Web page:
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Home Sweet Home

The pandemic has resulted in unprecedented levels of home improvement spending and professionals in the industry see no sign of slowing down in 2021.

As the year comes to a close, many people are spending the holidays in a home that looks a bit different than it did a year ago. Perhaps there’s a new roof over their head, an updated kitchen, a deck or pool out back or just some fresh paint on the walls—all projects completed during the pandemic.

The home improvement industry saw a year like none other. While others felt the repercussions of the pandemic’s effect on the economy, contractors and design professionals were being hired to make homes more comfortable and functional.

The type of work being requested runs inside and outside the home, but a survey conducted by revealed deck construction, landscaping and fencing saw sharp increases. Experts in the industry have said the pandemic’s impact on the industry has been surprising.

“We’re going through and finalizing everything from the year and it’s been a pleasant surprise. Much like others, we’ve seen an uptick in work and requests coming in online,” says Stephen Hood, owner of Stonehaven Roofing. “We’re one of the few industries out there that didn’t see a downturn.”

Ken Poole, president at ProGreen Central Florida (formerly Artificial Artisans), a synthetic turf installation company, says many of their commercial projects were put on hold and still are, but the uptick in homeowner requests was massive. “After the first two months of the pandemic, we saw three times the amount of leads. Instead of spending money on a vacation, people wanted to make their home as lovely as it could be while staying there,” he says.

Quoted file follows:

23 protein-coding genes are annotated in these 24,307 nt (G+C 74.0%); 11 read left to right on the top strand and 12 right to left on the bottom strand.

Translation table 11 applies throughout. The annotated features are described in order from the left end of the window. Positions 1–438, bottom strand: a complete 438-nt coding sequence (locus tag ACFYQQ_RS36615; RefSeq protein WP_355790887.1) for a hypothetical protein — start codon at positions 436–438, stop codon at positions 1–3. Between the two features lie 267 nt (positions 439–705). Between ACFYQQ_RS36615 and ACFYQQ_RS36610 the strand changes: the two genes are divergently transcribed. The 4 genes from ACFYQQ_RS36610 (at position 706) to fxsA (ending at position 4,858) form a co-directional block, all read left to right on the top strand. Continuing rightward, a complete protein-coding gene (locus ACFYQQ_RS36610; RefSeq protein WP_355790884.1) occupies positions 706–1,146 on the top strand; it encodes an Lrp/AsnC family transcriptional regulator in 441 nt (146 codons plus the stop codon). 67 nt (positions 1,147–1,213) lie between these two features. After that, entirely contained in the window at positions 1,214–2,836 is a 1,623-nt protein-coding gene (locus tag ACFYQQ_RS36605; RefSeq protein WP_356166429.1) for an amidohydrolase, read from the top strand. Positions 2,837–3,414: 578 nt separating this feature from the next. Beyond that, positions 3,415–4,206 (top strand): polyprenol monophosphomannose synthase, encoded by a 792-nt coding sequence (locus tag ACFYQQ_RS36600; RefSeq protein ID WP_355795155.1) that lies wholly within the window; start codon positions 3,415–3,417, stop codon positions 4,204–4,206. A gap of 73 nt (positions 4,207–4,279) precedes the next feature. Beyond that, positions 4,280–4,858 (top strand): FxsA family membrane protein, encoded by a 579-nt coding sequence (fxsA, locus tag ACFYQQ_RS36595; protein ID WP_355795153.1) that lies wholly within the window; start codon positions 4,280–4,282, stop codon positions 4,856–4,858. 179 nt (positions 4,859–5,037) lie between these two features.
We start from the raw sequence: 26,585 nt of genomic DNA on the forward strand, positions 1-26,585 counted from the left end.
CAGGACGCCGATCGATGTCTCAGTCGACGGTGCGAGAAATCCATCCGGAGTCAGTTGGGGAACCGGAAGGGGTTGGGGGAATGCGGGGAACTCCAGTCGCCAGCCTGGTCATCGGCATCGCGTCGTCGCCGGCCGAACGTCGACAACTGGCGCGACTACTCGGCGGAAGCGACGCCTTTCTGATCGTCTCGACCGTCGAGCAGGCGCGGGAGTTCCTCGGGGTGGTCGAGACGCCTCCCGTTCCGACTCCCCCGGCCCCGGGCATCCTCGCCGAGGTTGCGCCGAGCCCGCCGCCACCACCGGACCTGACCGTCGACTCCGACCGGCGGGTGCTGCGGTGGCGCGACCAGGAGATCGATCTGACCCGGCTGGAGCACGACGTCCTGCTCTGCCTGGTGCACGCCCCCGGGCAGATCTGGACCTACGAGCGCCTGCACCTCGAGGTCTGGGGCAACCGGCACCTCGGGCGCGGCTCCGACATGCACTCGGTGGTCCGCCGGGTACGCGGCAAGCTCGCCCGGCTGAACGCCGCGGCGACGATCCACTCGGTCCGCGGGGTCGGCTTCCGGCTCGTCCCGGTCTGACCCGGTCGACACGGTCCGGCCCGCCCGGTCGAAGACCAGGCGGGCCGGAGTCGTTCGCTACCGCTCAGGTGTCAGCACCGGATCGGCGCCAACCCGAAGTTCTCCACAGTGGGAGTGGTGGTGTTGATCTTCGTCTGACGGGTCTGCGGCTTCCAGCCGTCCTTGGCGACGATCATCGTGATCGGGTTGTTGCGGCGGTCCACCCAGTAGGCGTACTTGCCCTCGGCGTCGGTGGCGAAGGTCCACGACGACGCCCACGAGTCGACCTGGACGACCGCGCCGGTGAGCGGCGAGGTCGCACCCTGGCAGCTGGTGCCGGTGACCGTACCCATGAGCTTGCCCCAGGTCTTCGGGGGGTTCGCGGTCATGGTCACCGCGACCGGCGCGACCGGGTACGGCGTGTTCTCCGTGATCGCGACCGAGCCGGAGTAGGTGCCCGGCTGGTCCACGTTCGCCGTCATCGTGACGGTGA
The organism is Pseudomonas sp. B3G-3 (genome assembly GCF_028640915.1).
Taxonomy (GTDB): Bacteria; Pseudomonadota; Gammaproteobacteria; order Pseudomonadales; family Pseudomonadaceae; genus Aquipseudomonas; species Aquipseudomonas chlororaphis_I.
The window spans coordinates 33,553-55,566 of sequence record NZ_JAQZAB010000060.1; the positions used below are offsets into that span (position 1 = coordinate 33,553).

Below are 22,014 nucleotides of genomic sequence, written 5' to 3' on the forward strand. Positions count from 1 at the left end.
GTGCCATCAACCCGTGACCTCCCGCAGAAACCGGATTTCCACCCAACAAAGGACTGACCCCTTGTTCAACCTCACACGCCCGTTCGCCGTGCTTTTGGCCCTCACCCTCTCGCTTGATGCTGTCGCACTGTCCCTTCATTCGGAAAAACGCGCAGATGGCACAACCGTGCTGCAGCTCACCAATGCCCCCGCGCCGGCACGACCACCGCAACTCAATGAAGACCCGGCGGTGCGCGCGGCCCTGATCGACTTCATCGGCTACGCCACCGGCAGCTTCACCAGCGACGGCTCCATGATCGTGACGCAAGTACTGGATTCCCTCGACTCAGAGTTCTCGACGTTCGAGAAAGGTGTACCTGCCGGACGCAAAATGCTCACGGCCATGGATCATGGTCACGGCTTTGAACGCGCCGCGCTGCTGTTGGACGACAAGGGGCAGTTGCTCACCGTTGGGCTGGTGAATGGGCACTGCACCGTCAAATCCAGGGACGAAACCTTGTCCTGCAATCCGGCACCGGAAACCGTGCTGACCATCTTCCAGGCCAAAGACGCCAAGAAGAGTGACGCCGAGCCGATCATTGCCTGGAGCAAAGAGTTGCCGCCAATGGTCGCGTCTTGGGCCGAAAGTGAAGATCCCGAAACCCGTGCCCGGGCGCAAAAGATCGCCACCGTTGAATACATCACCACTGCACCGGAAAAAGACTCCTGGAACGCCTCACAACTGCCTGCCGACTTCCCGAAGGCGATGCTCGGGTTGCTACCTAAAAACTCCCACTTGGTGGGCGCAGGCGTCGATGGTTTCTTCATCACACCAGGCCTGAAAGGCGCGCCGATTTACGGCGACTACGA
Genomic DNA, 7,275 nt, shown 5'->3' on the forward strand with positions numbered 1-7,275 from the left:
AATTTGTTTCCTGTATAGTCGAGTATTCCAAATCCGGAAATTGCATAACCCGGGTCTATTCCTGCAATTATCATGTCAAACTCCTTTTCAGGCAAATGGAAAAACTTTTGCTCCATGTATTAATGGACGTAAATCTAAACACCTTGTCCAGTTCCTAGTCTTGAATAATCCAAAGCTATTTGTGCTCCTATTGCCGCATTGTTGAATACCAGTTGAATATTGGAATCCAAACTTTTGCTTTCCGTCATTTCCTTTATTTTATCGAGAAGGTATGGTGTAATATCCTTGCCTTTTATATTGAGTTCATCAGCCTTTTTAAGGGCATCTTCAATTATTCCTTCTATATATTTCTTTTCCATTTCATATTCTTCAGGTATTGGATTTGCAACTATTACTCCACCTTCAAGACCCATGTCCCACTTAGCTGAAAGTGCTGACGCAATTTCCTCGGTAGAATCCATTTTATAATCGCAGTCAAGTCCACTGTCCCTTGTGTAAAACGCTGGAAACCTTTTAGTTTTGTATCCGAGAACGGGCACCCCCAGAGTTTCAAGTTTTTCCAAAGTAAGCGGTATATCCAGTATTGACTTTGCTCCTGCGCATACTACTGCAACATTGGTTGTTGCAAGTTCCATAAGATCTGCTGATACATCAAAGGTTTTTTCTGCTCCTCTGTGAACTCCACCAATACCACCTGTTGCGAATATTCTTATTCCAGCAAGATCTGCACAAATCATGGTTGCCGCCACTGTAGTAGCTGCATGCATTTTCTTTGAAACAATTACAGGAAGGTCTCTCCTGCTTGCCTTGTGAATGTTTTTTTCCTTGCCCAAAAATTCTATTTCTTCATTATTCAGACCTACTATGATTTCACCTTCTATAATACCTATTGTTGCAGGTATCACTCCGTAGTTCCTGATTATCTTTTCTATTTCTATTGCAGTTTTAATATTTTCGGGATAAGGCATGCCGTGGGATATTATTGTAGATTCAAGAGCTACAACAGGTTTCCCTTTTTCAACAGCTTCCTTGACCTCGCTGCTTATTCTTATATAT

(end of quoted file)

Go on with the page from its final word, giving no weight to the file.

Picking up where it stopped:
The fact that many projects could be explored or completed while still safely social distancing also made a difference. Hood says technology like Zoom means he can theoretically sell and install a roof without ever having to meet the homeowner in person.

“We had to adapt and ride the wave of the technology that was available and still provide excellent service but do it in a way that made people comfortable,” he says.

Connie Emerson, president of Royal Landscape Nursery, says the six-acre outdoor garden facility helped people feel safe while shopping. “Because our business is one with Mother Nature, people felt comfortable being outside, in the fresh air and at a place where it was fairly easy to practice safe social distancing. We have a place where people could bring their children and enjoy being outside as opposed to staying cooped up inside staring at the walls. We practiced social distancing in the office and encouraged people to call and pay over the telephone instead of coming inside,” she says.

Garden and landscape projects were certainly among the most popular, and Emerson says it became a new hobby for families. “Our products are ideal for people to be able to stay active and stay close to home at the same time,” she says. “Installation is time to spend together as a family or can be a great time alone. Using the opportunity to teach children about plant material (can be a great teaching moment and possibly be incorporated into school lessons) and let them play in the dirt. Planting time can be therapeutic to anyone.”